Wallpaper Removal

Super hard or super easy!  Wallpaper removal is all based upon one issue.  Were the walls properly prepared prior to hanging?  When hanging wallpaper the walls must be primed or sized with a sealing type paint or primer that is made for this process.  Back in the ’70s and 80’s I hung wallpaper almost every day.  It truly was the in thing.  The very best way to size the wall is to use an oil-based slow dry primer with a flat or Matt finish. Don’t use quick-dry oil primers, they are shiny and the paper may not adhere.  The next best thing to size is a water-based sizing specifically designed for under wallpaper.  Oil-based primers are best because they bond great to the existing latex wall paint and they insure and will not let the paste or the water at removal time penetrate into the underlying paint and wallboard.  The removal is a snap with oil-based primers. 


1:   If the walls were not sized and or the paper installer hung the paper over raw sheetrock or over cheap latex paint then the problems just got worse.  The wallpaper will come off in small pieces and you will do a lot of damage to the wall creating a lot of patching to get the wall looking nice for paint.

2:   Pre-pasted, vinyl-coated wallpapers:  Water will not penetrate the vinyl coating and they can seldom be removed in large pieces or sheets.

The process for removal!

Tape the baseboards and cover the floors with two layers of protection.  You will be using a lot of water.

Step # 1:  Test the existing wallpaper.  Locate a seam, joint or edge of the wallpaper.  Use your fingernails or a flexible putty knife to see how much of the top layer can be removed without any water.  Three things can happen.  If the top layer or all of the paper is solid vinyl, then it will come off in sheets.  This is the best outcome.  If you start at the bottom corner or a top corner and slowly pull away at an angle the paper may come off in sheets just like it went on.  If the paper is fabric backed then the only thing left behind will be the adhesive (more on that later).

Step # 2:  If the wallpaper is paper backed vinyl (i.e. the top layer came off and there is a fuzzy paper layer still on the wall) or if you were unable to remove the top layer then there are additional steps.  It’s time to break out the pump-up garden sprayer.  A one or two-gallon unit will suffice.  It’s also helpful to buy some paste removal products like DIFF.  Mix as per instructions using hot water (hotter the better) and wet the wall down. Start with maybe an 8’-10’ wall.  You will need to soak the paper with 2-3 applications of hot water over a 10 – 30-minute time frame.  Make sure you test after each layer of water to see if the paste has softened.  You will need putty and or patching knives for this process.  When the paste is soft, you should be able to slide the putty knife under the paper layer.  Apply pressure to the putty knife against the wall and slide the blade under the paper removing the paper layer.  If the paper gets too wet or if it is too dry you will have trouble.  At this point do everything you can to prevent wall damage.  Priming, patching, sanding all take a lot of time and a fair amount of skill to make the walls look nice.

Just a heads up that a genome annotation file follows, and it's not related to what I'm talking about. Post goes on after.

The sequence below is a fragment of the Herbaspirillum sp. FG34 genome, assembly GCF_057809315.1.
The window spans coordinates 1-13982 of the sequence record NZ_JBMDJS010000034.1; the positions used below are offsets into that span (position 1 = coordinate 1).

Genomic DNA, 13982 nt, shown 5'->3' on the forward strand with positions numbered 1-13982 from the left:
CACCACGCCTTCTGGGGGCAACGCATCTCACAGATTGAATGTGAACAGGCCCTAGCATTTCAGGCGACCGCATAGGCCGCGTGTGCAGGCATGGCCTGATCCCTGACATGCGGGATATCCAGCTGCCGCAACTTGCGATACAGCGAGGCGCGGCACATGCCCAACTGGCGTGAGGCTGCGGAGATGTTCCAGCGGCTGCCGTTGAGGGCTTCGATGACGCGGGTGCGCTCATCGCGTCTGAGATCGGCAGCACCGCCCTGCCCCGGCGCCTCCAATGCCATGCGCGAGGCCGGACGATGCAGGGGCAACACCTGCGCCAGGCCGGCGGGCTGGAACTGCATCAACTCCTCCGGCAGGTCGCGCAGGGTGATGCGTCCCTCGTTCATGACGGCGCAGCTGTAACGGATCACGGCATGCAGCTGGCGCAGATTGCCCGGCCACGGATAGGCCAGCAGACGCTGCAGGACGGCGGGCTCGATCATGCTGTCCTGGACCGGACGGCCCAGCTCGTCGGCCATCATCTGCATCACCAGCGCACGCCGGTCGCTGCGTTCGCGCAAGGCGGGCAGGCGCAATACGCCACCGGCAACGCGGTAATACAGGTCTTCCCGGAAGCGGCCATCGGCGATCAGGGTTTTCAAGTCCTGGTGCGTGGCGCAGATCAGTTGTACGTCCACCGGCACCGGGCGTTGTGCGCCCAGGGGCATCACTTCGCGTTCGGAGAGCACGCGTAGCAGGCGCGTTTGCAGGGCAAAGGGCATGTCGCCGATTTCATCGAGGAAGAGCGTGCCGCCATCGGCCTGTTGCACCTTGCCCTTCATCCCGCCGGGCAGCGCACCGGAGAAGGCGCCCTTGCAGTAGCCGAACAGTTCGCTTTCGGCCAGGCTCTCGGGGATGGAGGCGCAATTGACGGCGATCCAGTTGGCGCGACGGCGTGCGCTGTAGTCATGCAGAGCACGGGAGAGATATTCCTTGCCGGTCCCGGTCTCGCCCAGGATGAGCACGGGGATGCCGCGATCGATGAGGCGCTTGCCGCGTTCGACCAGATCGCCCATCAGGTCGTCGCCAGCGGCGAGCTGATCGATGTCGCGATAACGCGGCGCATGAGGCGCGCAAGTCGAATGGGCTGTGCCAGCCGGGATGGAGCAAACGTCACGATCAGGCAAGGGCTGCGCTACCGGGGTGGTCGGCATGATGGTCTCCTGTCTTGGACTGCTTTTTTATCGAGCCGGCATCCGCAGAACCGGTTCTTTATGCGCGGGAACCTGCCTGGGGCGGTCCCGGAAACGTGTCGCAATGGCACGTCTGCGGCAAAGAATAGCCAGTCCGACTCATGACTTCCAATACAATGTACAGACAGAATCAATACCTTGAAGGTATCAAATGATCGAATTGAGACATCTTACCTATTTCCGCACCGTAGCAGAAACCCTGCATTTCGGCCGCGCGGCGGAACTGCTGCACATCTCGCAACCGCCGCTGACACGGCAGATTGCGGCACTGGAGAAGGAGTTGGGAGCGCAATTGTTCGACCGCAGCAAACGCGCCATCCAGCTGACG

Step # 3:  At this point, all the paper has been removed.  The walls may have a very heavy layer of paste or a very thin layer. The paste could be so thin that you can hardly tell it is there.  It’s time to test again.  Use that pump-up garden sprayer and wet down a small area about 2’x2’ you may have to wet it down again as stated above.  Use your fingers and test the wet down area.  It will be slippery or sticky.  At this point, you will need 5-gallon buckets, 3M scotch bright pads, and sponges.  You will need to keep wetting down the wall and washing off the paste until the walls are clean and free of paste.  The wall is free of paste when your wet finger grabs to the wall rather than slides on the wall.  The idea here is that you will be washing the paste off the wall and rinsing the sponge into your bucket.  You will need to continue to change your water.  Washing the wall with dirty (paste filled water)  is pointless.  If you don’t remove all the paste from the wall then the new layer of paint may not adhere or it may bubble up.  It is very important to remove all the paste from the walls.  Use lots of light and be patient. 

Problem wallpaper (vinyl coated).  If you can’t remove the top layer and or the paper won’t get wet with the sprayer then you will need to sand.    The point here is to break down the coating on top of the wallpaper.  When the wallpaper was manufactured they used a varnish type vinyl coating and sprayed the front of the wallpaper.  This is preventing water penetration and preventing the underlying paste from getting wet.  Buy or borrow a random orbit sander and find some 40 Grit sandpaper to sand the coating off the wallpaper.  You will need to test wash to ensure that you sanded enough.  Sanding will create scratches in the varnish type coating this, in turn, will allow the water to penetrate and soften the underlying glue and or adhesive.  When you are able to wet down the paper, then complete as stated above with steps two & three.

Finally, it’s time to patch the walls to ensure the walls look nice for painting. 

Feel free to call Lake Area Painting & Decorating with questions or for a price to complete all this work as stated above. We would love to hear from you.

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